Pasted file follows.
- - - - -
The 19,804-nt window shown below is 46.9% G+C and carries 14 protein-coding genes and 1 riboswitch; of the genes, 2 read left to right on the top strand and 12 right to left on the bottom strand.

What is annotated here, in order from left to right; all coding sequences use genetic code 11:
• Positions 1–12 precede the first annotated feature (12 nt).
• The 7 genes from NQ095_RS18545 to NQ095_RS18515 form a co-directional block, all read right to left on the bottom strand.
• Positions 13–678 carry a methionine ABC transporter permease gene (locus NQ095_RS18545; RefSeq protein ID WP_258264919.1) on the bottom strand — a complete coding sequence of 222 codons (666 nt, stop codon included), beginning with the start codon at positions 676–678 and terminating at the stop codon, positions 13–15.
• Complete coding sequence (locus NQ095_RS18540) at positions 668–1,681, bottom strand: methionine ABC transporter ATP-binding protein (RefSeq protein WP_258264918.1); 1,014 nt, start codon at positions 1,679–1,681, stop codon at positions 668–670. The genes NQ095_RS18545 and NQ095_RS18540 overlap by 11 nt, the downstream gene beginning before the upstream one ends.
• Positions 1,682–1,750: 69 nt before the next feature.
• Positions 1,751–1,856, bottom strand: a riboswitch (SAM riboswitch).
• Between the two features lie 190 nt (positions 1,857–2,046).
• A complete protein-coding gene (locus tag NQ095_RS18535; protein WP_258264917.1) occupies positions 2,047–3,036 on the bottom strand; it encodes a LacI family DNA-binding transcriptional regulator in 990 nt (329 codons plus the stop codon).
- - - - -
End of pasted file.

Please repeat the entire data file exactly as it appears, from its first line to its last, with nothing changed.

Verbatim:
The 19,804-nt window shown below is 46.9% G+C and carries 14 protein-coding genes and 1 riboswitch; of the genes, 2 read left to right on the top strand and 12 right to left on the bottom strand.

What is annotated here, in order from left to right; all coding sequences use genetic code 11:
• Positions 1–12 precede the first annotated feature (12 nt).
• The 7 genes from NQ095_RS18545 to NQ095_RS18515 form a co-directional block, all read right to left on the bottom strand.
• Positions 13–678 carry a methionine ABC transporter permease gene (locus NQ095_RS18545; RefSeq protein ID WP_258264919.1) on the bottom strand — a complete coding sequence of 222 codons (666 nt, stop codon included), beginning with the start codon at positions 676–678 and terminating at the stop codon, positions 13–15.
• Complete coding sequence (locus NQ095_RS18540) at positions 668–1,681, bottom strand: methionine ABC transporter ATP-binding protein (RefSeq protein WP_258264918.1); 1,014 nt, start codon at positions 1,679–1,681, stop codon at positions 668–670. The genes NQ095_RS18545 and NQ095_RS18540 overlap by 11 nt, the downstream gene beginning before the upstream one ends.
• Positions 1,682–1,750: 69 nt before the next feature.
• Positions 1,751–1,856, bottom strand: a riboswitch (SAM riboswitch).
• Between the two features lie 190 nt (positions 1,857–2,046).
• A complete protein-coding gene (locus tag NQ095_RS18535; protein WP_258264917.1) occupies positions 2,047–3,036 on the bottom strand; it encodes a LacI family DNA-binding transcriptional regulator in 990 nt (329 codons plus the stop codon).